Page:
“Small” decisions can determine your fate as a owner operator in the cleaning/restoration industry.
For ever so many reasons you need to focus on safety in your cleaning or restoration business.
Are you close to a Jon-Don or other reliable service location? Do you have back-up equipment? Then read no further! Likely your highest and best use isn’t wrenching on your stuff! So let the experts work on it!
But if you are (like I was) many hours from the closest service center you need your equipment fixed FAST. So what to do?
Hire a part time mechanic to service and fix your equipment.
NOTE: Trust me, you don’t want the average tech tearing into complex equipment. (Don’t ask me how I learned this one!) Instead…
1. “Corral” your broken stuff in one place. Stop sending non-working equipment back out into the field by red tagging broken items immediately.)
2. Recruit a mechanic already working full time. Hopefully they’ll also have a working knowledge of 110 volt electrical. (I recruited a Highway Department Mechanic that worked on our routine maintenance every other Saturday plus came in on-call when needed.)
3. Pay your part time mechanic very well. After all, you can afford to! They keep your profit making equipment running and what price can you put on that! Plus you want to pay more per hour than their regular job so you get “Priority Scheduling”!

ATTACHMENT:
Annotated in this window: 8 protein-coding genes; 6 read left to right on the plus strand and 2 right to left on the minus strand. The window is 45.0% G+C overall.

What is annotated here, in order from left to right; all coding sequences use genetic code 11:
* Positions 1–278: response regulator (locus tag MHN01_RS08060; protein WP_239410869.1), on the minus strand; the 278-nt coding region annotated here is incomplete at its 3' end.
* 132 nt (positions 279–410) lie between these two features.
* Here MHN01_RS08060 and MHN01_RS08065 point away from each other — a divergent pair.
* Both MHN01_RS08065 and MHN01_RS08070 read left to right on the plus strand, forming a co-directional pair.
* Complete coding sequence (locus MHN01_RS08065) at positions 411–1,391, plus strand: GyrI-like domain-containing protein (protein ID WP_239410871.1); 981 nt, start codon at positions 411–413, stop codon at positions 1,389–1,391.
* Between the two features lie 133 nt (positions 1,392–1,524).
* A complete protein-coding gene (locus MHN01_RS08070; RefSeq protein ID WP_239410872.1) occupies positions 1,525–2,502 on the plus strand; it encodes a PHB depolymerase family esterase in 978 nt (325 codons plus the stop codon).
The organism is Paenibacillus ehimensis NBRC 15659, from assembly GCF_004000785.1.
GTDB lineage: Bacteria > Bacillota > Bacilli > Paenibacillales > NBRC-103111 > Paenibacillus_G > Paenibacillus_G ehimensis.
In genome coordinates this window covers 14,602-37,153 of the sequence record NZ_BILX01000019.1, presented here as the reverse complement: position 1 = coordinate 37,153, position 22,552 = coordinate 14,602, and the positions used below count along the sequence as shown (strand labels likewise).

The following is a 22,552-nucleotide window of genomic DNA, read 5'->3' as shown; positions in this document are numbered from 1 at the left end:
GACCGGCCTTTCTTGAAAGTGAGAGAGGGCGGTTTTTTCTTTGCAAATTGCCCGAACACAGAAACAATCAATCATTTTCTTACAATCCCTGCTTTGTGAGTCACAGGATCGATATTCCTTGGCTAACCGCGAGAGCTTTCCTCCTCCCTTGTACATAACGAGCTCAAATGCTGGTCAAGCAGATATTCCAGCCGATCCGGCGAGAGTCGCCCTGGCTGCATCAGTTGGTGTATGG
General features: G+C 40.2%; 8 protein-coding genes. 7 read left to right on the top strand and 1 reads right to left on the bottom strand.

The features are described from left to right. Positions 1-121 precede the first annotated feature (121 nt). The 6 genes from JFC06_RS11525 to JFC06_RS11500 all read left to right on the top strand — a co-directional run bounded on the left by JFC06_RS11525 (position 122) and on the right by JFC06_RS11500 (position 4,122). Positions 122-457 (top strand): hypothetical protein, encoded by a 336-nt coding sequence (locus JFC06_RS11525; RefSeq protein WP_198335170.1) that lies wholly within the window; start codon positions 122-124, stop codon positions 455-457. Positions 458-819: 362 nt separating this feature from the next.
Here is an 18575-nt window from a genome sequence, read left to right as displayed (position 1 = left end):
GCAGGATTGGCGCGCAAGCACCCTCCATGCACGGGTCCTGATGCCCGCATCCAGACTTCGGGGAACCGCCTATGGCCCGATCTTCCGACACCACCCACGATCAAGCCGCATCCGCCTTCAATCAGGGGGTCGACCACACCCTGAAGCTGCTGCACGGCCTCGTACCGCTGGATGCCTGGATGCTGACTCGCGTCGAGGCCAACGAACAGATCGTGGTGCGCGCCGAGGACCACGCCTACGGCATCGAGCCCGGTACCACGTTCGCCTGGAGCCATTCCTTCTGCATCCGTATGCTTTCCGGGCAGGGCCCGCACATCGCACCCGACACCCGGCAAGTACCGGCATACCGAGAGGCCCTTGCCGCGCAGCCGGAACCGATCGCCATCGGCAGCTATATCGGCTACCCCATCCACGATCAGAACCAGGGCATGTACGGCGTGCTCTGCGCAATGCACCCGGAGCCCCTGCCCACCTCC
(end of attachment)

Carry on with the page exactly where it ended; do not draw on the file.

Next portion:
4. Create a wall chart showing maintenance intervals. Include what should be done for each item. Depending on complexity assign each task either to your daily after-hours Maintenance Tech or your mechanic. Then add “Employee Accountability” when your employee signs off when the job is completed.
5. Organize your equipment schematics and manuals. Place them alphabetically in the repair area. Post a list of contact #’s for ordering parts on the wall.
6. RELAX! Now your equipment will be maintained, repaired AND running ALL the time. Even better, it won’t be YOU doing it which means you are building a Critical Mass Business!
Stop sending broken equipment BACK into the field with this essential piece of paperwork.
Make sure your Techs have the “specialized” tools they need for each job with a “load list”. Avoid those multiple trips back to the shop!
You need your tools and chemicals in the field with the technicians. Not forgotten back at the shop! Check out Steve’s great tip using a utility cart.
Do you (and your employees) follow this “respectful” Good Manners Checklist?